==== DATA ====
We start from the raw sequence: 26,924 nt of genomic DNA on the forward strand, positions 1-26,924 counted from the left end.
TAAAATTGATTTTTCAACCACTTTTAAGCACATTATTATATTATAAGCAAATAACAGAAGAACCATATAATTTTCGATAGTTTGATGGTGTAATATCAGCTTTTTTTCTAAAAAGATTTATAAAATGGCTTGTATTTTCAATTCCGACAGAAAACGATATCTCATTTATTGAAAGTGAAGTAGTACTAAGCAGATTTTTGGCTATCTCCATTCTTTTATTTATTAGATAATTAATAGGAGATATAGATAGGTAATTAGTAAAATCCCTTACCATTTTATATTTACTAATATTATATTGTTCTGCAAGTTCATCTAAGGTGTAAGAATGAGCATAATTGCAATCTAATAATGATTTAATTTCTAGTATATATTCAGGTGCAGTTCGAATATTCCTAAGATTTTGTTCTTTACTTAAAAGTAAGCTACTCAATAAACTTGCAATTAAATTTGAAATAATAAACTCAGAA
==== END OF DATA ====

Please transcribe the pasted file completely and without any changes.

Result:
We start from the raw sequence: 26,924 nt of genomic DNA on the forward strand, positions 1-26,924 counted from the left end.
TAAAATTGATTTTTCAACCACTTTTAAGCACATTATTATATTATAAGCAAATAACAGAAGAACCATATAATTTTCGATAGTTTGATGGTGTAATATCAGCTTTTTTTCTAAAAAGATTTATAAAATGGCTTGTATTTTCAATTCCGACAGAAAACGATATCTCATTTATTGAAAGTGAAGTAGTACTAAGCAGATTTTTGGCTATCTCCATTCTTTTATTTATTAGATAATTAATAGGAGATATAGATAGGTAATTAGTAAAATCCCTTACCATTTTATATTTACTAATATTATATTGTTCTGCAAGTTCATCTAAGGTGTAAGAATGAGCATAATTGCAATCTAATAATGATTTAATTTCTAGTATATATTCAGGTGCAGTTCGAATATTCCTAAGATTTTGTTCTTTACTTAAAAGTAAGCTACTCAATAAACTTGCAATTAAATTTGAAATAATAAACTCAGAA